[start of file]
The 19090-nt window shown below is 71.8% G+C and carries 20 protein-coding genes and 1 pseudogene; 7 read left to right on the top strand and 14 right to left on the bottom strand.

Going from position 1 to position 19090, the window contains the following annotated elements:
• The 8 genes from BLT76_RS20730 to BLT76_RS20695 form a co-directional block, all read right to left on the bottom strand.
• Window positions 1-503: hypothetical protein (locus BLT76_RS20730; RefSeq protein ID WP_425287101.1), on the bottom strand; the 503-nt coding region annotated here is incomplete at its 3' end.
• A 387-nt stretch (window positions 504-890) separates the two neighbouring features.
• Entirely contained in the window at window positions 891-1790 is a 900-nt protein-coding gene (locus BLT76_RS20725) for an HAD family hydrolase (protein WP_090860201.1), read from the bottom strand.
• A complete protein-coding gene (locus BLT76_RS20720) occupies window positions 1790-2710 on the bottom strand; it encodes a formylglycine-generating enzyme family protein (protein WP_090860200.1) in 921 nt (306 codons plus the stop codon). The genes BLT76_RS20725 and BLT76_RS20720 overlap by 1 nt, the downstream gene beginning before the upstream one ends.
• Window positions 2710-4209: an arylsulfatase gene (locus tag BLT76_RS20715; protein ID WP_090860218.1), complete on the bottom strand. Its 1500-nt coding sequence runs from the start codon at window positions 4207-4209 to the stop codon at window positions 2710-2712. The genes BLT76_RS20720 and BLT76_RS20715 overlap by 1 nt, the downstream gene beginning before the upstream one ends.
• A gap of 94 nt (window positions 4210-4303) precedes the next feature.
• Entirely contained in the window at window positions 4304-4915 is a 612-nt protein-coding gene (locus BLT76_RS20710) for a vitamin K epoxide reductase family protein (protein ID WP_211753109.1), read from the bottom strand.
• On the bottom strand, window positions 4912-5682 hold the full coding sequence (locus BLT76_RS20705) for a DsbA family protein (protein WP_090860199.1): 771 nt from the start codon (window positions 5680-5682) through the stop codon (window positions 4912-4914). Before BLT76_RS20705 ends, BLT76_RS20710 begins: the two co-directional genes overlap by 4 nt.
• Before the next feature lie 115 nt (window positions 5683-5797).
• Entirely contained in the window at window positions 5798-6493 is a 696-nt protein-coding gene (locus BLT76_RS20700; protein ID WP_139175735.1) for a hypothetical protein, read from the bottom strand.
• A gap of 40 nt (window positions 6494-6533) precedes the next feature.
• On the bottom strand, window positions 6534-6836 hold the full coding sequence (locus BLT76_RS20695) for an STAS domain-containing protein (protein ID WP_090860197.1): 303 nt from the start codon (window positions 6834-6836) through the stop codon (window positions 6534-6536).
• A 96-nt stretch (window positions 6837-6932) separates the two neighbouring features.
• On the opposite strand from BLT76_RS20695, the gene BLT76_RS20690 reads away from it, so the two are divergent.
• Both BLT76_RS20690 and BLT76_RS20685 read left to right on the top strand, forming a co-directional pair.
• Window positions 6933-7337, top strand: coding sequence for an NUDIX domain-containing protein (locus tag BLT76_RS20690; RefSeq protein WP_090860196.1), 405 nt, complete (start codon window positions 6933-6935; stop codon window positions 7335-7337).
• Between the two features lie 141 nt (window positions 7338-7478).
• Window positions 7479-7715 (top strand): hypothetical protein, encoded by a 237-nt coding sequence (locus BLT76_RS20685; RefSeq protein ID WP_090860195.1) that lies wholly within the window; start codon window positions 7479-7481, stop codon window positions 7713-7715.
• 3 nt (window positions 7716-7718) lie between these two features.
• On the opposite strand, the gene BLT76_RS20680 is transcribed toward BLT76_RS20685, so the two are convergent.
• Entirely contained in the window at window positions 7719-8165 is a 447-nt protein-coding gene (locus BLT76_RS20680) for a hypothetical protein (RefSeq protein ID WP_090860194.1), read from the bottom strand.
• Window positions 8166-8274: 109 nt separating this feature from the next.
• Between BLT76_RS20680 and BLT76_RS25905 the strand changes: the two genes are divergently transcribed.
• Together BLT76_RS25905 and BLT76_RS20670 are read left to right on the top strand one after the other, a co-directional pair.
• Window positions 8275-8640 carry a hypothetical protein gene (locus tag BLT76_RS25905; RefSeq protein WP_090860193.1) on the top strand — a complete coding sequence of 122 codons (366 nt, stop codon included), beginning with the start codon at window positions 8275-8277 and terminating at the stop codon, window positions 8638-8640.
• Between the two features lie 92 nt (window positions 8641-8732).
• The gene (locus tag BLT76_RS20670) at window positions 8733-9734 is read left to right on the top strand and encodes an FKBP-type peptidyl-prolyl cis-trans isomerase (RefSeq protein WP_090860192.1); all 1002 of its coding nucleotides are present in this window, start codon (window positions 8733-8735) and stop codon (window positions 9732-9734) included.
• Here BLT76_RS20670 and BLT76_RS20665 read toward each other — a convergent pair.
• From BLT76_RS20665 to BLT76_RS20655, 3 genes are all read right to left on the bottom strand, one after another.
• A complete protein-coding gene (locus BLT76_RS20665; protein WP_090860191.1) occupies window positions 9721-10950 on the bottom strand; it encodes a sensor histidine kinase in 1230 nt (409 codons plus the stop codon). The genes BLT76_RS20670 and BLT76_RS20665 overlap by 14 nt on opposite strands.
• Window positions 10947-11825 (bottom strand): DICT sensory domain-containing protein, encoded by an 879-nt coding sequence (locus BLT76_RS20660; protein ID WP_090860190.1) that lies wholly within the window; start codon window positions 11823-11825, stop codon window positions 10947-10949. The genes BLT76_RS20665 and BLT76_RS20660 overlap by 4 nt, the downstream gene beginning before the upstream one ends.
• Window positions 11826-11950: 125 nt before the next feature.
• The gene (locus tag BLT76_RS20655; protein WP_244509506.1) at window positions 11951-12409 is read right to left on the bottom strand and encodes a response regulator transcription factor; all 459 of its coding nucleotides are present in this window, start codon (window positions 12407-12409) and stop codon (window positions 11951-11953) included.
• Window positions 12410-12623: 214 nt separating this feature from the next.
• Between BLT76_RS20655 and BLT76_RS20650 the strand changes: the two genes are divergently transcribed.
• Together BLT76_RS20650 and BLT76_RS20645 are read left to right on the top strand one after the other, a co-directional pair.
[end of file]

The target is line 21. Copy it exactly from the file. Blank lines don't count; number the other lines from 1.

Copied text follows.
• Window positions 7479-7715 (top strand): hypothetical protein, encoded by a 237-nt coding sequence (locus BLT76_RS20685; RefSeq protein ID WP_090860195.1) that lies wholly within the window; start codon window positions 7479-7481, stop codon window positions 7713-7715.